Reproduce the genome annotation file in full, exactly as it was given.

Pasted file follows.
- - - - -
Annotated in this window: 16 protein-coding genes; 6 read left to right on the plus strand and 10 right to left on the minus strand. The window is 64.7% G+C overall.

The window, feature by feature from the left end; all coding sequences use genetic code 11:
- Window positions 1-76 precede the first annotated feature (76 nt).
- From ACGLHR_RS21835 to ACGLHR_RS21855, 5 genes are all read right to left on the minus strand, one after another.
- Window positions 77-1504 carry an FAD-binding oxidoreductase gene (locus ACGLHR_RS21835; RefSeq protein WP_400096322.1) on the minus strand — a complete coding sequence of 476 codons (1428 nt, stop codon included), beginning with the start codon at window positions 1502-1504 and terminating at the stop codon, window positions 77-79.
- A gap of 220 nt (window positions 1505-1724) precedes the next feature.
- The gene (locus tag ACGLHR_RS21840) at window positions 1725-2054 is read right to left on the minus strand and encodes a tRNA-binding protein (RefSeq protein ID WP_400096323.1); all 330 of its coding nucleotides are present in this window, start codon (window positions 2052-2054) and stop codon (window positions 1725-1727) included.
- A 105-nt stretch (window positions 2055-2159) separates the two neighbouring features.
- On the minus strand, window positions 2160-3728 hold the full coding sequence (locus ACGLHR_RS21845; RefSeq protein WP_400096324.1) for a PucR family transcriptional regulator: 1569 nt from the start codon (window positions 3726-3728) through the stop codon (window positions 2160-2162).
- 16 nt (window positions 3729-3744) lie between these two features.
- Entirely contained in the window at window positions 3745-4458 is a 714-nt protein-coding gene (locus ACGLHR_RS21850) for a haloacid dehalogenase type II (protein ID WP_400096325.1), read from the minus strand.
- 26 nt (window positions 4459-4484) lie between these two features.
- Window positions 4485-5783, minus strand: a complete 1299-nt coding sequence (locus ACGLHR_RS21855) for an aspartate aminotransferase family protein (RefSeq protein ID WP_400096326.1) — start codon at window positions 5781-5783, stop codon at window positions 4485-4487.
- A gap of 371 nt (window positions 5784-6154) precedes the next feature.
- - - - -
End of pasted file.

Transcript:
Annotated in this window: 16 protein-coding genes; 6 read left to right on the plus strand and 10 right to left on the minus strand. The window is 64.7% G+C overall.

The window, feature by feature from the left end; all coding sequences use genetic code 11:
- Window positions 1-76 precede the first annotated feature (76 nt).
- From ACGLHR_RS21835 to ACGLHR_RS21855, 5 genes are all read right to left on the minus strand, one after another.
- Window positions 77-1504 carry an FAD-binding oxidoreductase gene (locus ACGLHR_RS21835; RefSeq protein WP_400096322.1) on the minus strand — a complete coding sequence of 476 codons (1428 nt, stop codon included), beginning with the start codon at window positions 1502-1504 and terminating at the stop codon, window positions 77-79.
- A gap of 220 nt (window positions 1505-1724) precedes the next feature.
- The gene (locus tag ACGLHR_RS21840) at window positions 1725-2054 is read right to left on the minus strand and encodes a tRNA-binding protein (RefSeq protein ID WP_400096323.1); all 330 of its coding nucleotides are present in this window, start codon (window positions 2052-2054) and stop codon (window positions 1725-1727) included.
- A 105-nt stretch (window positions 2055-2159) separates the two neighbouring features.
- On the minus strand, window positions 2160-3728 hold the full coding sequence (locus ACGLHR_RS21845; RefSeq protein WP_400096324.1) for a PucR family transcriptional regulator: 1569 nt from the start codon (window positions 3726-3728) through the stop codon (window positions 2160-2162).
- 16 nt (window positions 3729-3744) lie between these two features.
- Entirely contained in the window at window positions 3745-4458 is a 714-nt protein-coding gene (locus ACGLHR_RS21850) for a haloacid dehalogenase type II (protein ID WP_400096325.1), read from the minus strand.
- 26 nt (window positions 4459-4484) lie between these two features.
- Window positions 4485-5783, minus strand: a complete 1299-nt coding sequence (locus ACGLHR_RS21855) for an aspartate aminotransferase family protein (RefSeq protein ID WP_400096326.1) — start codon at window positions 5781-5783, stop codon at window positions 4485-4487.
- A gap of 371 nt (window positions 5784-6154) precedes the next feature.